I don’t have words!



I don’t have words. Whenever I try to put words together into a sentence to share about my experience in Tanzania, words fall short. I’ve tried several times, with several responses each geared for a different group of people, but each time the sentences trail off…and then I try to end with a story to illustrate my point. Sometimes that works, sometimes it doesn’t.

Like there is the story of the college student who waited for our group as we traveled to our partner congregation. And when our can broke down and needed attention, we had a chance to have an extended “unexpected” conversation. The heart of his message was his gratitude to Prince of Peace for the 6 years of scholarships that helped him move from primary school to secondary school and now into the University. Soon, after a time student teaching, he will be a teacher giving back to another community because of the investment this congregation made in him. As a professor and member of Prince of Peace, it was awesome to see the joy in his face and the thanksgiving in his heart.

There is the string of stories that highlight the Bega Kwa Bega – Shoulder to Shoulder – partnership between the Saint Paul Area Synod and the Iringa Diocese. We signed guest books filled with familiar names from MN, we met Tanzanians who have worked on projects with our friends (i.e. Fred Bergsrud, my childhood neighbor, working with them in agriculture) and we made instant connections, like finding out our interpreter went to seminary with one of my PhD colleagues. With so many ambassadors going back and forth between MN and Iringa, many conversations found common ground very quickly even though I could not speak Swahili or get around town on my own.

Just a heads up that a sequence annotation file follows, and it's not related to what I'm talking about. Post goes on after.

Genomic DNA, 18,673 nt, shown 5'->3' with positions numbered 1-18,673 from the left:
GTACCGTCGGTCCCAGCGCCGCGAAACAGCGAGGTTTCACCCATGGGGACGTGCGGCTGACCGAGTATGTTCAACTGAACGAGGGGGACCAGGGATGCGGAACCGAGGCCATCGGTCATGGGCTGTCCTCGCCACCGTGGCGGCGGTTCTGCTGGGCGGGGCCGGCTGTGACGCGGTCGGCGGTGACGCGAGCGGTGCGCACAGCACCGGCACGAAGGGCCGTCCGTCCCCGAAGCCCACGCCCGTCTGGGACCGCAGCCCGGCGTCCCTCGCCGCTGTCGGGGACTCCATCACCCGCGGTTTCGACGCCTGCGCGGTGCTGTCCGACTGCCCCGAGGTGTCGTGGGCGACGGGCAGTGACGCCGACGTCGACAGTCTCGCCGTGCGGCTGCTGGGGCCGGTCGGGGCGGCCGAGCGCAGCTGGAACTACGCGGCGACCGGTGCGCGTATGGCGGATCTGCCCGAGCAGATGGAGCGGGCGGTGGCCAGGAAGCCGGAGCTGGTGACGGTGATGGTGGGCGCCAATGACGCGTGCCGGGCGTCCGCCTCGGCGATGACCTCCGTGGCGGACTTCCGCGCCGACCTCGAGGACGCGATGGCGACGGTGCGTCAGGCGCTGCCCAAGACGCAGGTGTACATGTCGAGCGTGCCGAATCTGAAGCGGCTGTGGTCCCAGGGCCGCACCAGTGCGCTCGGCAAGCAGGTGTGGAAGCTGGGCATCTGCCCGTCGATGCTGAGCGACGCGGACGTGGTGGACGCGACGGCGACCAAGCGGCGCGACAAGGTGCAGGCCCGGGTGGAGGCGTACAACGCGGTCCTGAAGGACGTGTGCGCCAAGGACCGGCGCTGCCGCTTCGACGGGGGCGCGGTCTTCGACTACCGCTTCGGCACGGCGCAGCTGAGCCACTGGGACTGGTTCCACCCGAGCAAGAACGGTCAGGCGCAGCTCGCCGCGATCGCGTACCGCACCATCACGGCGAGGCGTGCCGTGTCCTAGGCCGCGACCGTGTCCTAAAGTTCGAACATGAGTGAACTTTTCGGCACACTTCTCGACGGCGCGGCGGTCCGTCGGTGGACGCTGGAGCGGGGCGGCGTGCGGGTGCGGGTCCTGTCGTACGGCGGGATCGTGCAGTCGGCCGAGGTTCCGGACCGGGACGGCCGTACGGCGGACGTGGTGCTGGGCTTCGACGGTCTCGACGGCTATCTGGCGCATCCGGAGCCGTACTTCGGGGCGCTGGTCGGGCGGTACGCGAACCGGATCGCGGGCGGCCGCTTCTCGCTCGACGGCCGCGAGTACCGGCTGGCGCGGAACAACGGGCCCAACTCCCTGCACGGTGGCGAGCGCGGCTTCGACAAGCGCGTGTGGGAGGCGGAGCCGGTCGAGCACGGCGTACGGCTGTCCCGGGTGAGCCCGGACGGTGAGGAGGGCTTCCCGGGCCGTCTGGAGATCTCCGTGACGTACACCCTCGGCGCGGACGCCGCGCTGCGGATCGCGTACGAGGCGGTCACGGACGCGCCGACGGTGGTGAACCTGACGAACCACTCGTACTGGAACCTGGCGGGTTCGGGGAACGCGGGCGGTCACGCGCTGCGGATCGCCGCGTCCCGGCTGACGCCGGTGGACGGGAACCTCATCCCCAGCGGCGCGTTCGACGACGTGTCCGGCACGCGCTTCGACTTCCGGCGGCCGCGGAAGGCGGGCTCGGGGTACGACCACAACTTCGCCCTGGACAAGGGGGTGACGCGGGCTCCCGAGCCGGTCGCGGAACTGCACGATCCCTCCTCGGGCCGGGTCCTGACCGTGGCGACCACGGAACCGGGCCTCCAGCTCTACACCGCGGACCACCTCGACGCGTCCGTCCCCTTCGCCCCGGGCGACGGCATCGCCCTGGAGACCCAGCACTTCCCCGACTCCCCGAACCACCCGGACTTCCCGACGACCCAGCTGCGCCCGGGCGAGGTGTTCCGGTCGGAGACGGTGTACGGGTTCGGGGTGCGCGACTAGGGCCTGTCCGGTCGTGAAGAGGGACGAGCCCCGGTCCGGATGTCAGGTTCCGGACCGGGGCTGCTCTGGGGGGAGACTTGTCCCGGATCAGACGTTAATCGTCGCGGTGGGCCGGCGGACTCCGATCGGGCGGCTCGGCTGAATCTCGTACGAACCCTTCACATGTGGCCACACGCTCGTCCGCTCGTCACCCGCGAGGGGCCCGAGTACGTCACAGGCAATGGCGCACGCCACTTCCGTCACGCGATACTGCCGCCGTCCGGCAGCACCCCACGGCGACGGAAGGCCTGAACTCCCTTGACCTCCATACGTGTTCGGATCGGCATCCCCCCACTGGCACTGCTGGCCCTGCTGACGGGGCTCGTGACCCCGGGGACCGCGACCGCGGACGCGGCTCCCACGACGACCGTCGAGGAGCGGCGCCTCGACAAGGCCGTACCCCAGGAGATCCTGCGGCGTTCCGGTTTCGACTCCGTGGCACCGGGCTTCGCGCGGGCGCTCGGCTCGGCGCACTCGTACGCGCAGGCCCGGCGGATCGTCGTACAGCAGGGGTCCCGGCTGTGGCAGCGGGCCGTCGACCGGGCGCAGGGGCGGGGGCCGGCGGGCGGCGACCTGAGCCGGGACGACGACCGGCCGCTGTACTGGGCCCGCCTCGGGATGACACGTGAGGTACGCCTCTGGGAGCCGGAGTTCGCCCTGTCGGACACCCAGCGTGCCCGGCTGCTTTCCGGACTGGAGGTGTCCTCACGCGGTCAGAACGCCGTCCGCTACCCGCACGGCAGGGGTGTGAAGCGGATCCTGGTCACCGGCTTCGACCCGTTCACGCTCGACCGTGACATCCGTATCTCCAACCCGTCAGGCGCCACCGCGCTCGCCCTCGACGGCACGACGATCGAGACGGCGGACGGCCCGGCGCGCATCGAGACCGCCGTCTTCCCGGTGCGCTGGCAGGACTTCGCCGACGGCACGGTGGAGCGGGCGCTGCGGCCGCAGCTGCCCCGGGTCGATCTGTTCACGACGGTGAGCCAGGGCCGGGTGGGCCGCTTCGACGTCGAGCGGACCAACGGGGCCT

Pictures do a better job at communicating, but they too can be flat. The relationships cultivated between members of our group goes beyond the smiles seen in our pictures. The appreciation for church leaders in Iringa is hard to capture in the “group shot” at the DIRA office. The pictures of faces of children, mothers, and farmers are beautiful, but hardly capture the full essence of their lives and community. And the sunset photos do not begin to shed light on the stunning views we had from the top of the mountain, say nothing about the ones of elephants, lion, and giraffes.













Relationships provide the best avenue. So many – new and old – and so diverse. Traveling with a group ages 15 to 76 provides it’s own richness. Add to that the vast array of experiences of the people we encountered that surfaced in conversations around meals, in worship, in celebrations, and in times of trial. The book of Romans reminds us we are one body with many members…and to see that sameness and difference at play over the course of two weeks was amazing.

At the end of the day, I’m grateful to be part of a global church that is rooted in relationships, cares about the world, and takes seriously its call to love God and neighbor. My heart of full. I learned a lot, and have much to reflect on. And my web of ministry partners has expanded.

I’m home from Tanzania, but my experience in Tanzania is still living within me.

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